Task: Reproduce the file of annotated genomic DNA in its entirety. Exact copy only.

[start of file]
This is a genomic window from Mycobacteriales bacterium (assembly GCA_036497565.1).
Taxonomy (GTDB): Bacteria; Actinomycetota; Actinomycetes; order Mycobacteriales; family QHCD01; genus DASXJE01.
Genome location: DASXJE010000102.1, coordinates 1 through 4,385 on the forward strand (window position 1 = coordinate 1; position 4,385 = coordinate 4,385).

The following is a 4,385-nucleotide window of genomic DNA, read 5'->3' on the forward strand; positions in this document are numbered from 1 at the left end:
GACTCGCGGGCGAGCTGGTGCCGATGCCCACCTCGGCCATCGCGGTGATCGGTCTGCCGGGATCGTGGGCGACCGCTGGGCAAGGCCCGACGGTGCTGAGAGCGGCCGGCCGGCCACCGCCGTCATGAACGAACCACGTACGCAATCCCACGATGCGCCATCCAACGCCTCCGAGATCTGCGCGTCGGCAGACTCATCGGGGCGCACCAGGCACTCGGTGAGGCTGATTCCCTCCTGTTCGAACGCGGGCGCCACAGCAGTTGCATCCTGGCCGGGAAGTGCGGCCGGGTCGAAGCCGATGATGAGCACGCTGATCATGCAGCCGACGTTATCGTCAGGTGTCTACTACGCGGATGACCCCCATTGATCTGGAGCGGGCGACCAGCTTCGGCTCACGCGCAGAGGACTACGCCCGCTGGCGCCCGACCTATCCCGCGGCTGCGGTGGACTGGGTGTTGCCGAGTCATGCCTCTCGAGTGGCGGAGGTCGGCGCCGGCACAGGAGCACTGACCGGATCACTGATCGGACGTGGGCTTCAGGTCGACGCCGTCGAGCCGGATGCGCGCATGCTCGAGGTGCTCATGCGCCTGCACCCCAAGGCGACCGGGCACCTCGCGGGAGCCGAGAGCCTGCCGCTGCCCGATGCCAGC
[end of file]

This is a genomic window from Mycobacteriales bacterium (assembly GCA_036497565.1).
Taxonomy (GTDB): Bacteria; Actinomycetota; Actinomycetes; order Mycobacteriales; family QHCD01; genus DASXJE01.
Genome location: DASXJE010000102.1, coordinates 1 through 4,385 on the forward strand (window position 1 = coordinate 1; position 4,385 = coordinate 4,385).

The following is a 4,385-nucleotide window of genomic DNA, read 5'->3' on the forward strand; positions in this document are numbered from 1 at the left end:
GACTCGCGGGCGAGCTGGTGCCGATGCCCACCTCGGCCATCGCGGTGATCGGTCTGCCGGGATCGTGGGCGACCGCTGGGCAAGGCCCGACGGTGCTGAGAGCGGCCGGCCGGCCACCGCCGTCATGAACGAACCACGTACGCAATCCCACGATGCGCCATCCAACGCCTCCGAGATCTGCGCGTCGGCAGACTCATCGGGGCGCACCAGGCACTCGGTGAGGCTGATTCCCTCCTGTTCGAACGCGGGCGCCACAGCAGTTGCATCCTGGCCGGGAAGTGCGGCCGGGTCGAAGCCGATGATGAGCACGCTGATCATGCAGCCGACGTTATCGTCAGGTGTCTACTACGCGGATGACCCCCATTGATCTGGAGCGGGCGACCAGCTTCGGCTCACGCGCAGAGGACTACGCCCGCTGGCGCCCGACCTATCCCGCGGCTGCGGTGGACTGGGTGTTGCCGAGTCATGCCTCTCGAGTGGCGGAGGTCGGCGCCGGCACAGGAGCACTGACCGGATCACTGATCGGACGTGGGCTTCAGGTCGACGCCGTCGAGCCGGATGCGCGCATGCTCGAGGTGCTCATGCGCCTGCACCCCAAGGCGACCGGGCACCTCGCGGGAGCCGAGAGCCTGCCGCTGCCCGATGCCAGC